Devil’s Highway is a great new murder mystery story from AWA Studios. The first issue introduced a suspenseful detective story with a haunting quality. Issue #2 is out this week, and it features new chilling details, new deaths, and new leads for Shannon Harrow to follow. The first chapter showed the creative team is very good at telling a slow-build story that feels impactful and relatable, set in small-town Minnesota.
This issue continues to characterize and develop Shannon’s character very well, revealing aspects of her personality in her actions and abilities. It’s spread out over the issue, making it feel natural and part of the story. We see her scan for information, show a cat-caller what’s up with a smooth reaction, and see her take control of a situation when he’s trying to get information out of a prostitute with the greatest of ease. It helps inform us of the type of person we’re working with. It also helps us understand her father and add weight to the loss of his life.
Fans of procedural drama will dig this issue, too. The haunting nature of the first issue can be felt in a key scene involving a medical examiner opening up a victim from the last issue. New details emerge around the cult killer, but we also get a very natural sounding police officer talking to the examiner in the scene. That natural feel to the characters is expressed well in the opening scene involving a prostitute who is trying to turn some tricks in a trucker parking lot.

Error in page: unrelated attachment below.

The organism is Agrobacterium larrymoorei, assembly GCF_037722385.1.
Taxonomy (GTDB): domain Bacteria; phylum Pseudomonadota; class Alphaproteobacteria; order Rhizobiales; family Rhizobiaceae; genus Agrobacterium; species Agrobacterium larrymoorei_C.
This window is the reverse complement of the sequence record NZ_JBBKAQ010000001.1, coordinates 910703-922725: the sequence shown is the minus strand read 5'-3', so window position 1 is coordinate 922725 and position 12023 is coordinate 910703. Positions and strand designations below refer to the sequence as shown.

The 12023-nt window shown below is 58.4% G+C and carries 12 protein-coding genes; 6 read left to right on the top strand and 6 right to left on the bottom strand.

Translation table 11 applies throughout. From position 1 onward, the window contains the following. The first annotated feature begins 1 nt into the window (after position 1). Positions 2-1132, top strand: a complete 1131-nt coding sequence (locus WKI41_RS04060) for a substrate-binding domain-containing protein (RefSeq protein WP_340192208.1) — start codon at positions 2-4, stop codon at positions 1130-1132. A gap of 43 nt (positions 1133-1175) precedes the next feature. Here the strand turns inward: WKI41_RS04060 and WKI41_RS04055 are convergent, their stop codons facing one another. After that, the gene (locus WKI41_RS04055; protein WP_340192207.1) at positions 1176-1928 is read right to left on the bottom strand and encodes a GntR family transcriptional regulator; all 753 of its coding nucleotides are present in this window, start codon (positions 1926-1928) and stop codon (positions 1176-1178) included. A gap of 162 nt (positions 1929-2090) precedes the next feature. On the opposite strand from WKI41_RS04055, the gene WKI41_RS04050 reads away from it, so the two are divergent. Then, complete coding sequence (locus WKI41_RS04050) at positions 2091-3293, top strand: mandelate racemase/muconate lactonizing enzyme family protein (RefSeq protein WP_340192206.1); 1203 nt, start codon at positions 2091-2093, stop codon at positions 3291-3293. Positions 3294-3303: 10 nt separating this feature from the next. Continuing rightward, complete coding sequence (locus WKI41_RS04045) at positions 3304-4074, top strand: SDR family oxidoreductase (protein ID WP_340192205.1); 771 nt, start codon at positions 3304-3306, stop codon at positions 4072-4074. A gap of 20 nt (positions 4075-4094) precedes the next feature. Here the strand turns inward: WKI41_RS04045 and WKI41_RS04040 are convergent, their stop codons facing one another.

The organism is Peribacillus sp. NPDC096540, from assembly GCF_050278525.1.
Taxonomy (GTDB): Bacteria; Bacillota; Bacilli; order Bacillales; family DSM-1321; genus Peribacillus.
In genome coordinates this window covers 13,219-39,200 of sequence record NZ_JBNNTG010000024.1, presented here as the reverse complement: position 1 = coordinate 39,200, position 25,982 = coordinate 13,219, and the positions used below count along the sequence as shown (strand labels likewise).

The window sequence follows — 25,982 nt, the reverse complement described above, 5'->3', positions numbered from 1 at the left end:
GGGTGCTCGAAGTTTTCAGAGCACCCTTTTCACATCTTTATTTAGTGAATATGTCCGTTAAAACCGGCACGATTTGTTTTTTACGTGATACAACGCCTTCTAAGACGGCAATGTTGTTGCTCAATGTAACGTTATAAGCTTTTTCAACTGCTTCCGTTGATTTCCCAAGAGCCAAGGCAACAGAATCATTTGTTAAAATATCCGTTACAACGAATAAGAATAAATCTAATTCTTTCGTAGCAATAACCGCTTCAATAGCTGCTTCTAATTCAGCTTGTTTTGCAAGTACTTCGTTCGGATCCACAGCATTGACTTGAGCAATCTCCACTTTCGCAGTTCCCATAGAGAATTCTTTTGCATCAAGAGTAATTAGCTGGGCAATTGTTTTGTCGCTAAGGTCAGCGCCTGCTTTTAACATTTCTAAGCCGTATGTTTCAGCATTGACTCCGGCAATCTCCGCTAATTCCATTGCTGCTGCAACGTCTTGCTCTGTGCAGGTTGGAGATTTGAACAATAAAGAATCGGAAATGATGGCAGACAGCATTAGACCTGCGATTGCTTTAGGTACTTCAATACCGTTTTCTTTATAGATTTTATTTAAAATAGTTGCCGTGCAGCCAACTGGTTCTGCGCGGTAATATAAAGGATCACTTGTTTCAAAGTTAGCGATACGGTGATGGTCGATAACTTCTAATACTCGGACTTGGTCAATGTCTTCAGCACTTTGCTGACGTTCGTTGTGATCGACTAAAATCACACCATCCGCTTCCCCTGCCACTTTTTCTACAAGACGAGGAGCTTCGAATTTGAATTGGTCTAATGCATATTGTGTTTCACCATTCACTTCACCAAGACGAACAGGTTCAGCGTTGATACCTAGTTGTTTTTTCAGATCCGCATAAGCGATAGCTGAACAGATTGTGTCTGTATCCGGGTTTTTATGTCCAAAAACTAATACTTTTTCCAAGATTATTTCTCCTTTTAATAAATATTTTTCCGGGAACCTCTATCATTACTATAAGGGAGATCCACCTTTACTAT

Artist Brent Schoonover does a great job capturing the personality of this character, who exhibits a wide range of emotions and reactions. These humanize the character and set in motion a sickly dread in your stomach when things turn upside down for her. This opening scene continues to show how well writer Benjamin Percy and Schoonover are at pacing and impactful storytelling. In four short pages, we feel a variety of emotions, question the actions of the characters, and are struck with a surprise ending. It’s an excellent stinger to open the book with, and it reads like a great first 10 minutes of a TV show before it goes to its first commercial.
Schoonover, along with color artist Nick Filardi, add something in every scene to enjoy. Whether it’s the the blinding light in the examiner scene, or the stale nature of a mechanic’s shop, there’s always something interesting to look at or decipher. It would be very easy for this small town to look and feel boring, but the art lifts it up where necessary.
Visually, one thing pulled me out of the issue for a brief scene. In it, a lot of red is used, and the depiction of this horrific moment for someone is felt, but the space they are in doesn’t quite make sense or match between panels. I wasn’t sure if it was a nightmare that was bending reality for the character, or the dimensions of the space were thrown off by accident. The scene does work more or less to convey the utter horror of truckers, but it threw me off.
Devil’s Highway is a chilling ride that has brutal crime elements that are anchored by its lead protagonist. It’s the kind of crime thriller you don’t usually see unless “By Brubaker and Phillips” is emblazoned on the cover.
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